Pensions are viable, but only if all companies provide them. In the absence of that, there's a strong economic disincentive to give 401(k)s and have employees fend for themselves (I'm sure all individual investors will be able to generate above average returns: all my neighbours in Lake Woebegon certainly do), as most (all?) biotechs do.

    I agree that getting rid of employee sponsored health insurance is the next inevitable step. It'll seem sensible to all the seniors, who overwhelmingly vote GOP while enjoying medicare.

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    1. Hey, bbooooooya, how good is the average targeted retirement fund at replicating a typical pension fund manager's return? (Thanks in advance.)

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  7. I don't know for certain. I think pension funds are more regulated than mutual funds (and certainly more regulated than hedge funds). Data I saw a few years back suggested that <25% of mutual funds outperform the S&P over a 5 year period. That is, the fund portfolio managers were getting paid a boat-load to perform at a lower level than a blind squirrel who just put his nut in the SPY box. It's a sweet deal to collect a fee for managing money no matter what performance is.....(not unlike biotech CEOs who get $250,000+ annual bonuses for declining share prices).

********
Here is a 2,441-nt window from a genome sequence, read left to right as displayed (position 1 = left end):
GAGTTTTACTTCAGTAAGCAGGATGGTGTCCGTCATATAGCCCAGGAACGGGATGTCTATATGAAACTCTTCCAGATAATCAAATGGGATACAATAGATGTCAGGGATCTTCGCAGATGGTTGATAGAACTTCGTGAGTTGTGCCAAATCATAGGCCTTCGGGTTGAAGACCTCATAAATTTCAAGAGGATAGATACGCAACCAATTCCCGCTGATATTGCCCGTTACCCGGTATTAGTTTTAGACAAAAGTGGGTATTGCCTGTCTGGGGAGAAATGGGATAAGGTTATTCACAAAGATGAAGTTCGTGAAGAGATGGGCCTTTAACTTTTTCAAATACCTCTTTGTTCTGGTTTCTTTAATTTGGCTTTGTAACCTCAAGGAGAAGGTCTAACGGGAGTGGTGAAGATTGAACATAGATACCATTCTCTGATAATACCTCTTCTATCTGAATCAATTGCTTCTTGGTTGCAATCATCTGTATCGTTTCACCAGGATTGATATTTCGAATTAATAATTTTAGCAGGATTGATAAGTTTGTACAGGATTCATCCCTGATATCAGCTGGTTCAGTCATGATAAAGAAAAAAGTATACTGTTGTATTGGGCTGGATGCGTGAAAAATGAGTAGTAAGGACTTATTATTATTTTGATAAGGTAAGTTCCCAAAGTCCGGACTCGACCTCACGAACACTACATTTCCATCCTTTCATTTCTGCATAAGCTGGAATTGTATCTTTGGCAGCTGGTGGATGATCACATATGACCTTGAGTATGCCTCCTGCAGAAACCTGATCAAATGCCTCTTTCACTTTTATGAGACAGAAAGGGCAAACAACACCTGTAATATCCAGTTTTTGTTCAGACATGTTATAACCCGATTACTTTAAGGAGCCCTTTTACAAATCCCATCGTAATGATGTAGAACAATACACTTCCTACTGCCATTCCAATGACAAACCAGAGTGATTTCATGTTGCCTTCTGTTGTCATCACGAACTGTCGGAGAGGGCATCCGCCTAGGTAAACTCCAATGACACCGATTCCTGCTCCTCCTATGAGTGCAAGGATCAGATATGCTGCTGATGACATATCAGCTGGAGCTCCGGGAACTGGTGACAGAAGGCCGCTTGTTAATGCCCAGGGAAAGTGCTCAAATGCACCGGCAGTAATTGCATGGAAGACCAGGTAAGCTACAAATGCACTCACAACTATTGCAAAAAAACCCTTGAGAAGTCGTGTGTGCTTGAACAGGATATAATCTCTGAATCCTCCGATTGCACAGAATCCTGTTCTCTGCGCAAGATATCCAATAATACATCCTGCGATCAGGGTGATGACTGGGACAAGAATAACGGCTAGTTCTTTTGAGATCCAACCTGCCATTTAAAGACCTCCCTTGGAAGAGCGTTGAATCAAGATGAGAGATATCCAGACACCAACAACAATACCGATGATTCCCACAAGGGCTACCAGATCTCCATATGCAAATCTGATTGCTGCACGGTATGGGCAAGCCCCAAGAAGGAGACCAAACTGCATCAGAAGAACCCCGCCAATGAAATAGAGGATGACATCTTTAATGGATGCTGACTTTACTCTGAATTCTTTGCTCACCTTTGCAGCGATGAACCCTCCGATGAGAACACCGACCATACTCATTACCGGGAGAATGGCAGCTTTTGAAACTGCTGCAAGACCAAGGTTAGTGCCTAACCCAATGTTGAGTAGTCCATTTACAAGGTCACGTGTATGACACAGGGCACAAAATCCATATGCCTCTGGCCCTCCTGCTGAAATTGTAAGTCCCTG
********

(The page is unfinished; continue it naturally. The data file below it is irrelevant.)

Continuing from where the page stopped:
this: http://money.cnn.com/2012/02/23/pf/fund_manager_performance.moneymag/index.htm, is a recent interweb reference on MFs v. S&P.

    Morningstar.com tracks a lot of these, though since many unsuccessful firms fold any averages are likely overstated.

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    1. I'm that blind squirrel, mostly. Let me tell ya, the 2000s were great.

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  8. Technically furloughedMay 17, 2012 at 10:28 PM

    You don't want to eat cat food. Dog food is what you want. They put chicken feathers in cat food because cats can digest it but dogs can't. People can't digest it either so you have to get dog food, which doesn't have chicken feathers.

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    1. Yes definitely. You would quickly tell the difference between cat and dog food and opt for the latter. The first just tastes bad to humans and the second is basically a bad version of human food. Which, if you're used to fast food, should be easy on the old digestive tract. That said though, I've never tried Whiskas since I'm not one of 'em... aristocats.

      Sigh...

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    2. You want to try worms, the are great on a barbecue. AND they cost nothing!

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    3. Technically furloughedMay 19, 2012 at 10:09 AM

      Worms and grubs are a great way to go for the peasantry. If you're among the aristokitty you could afford that dog food that looks like chunks of beef.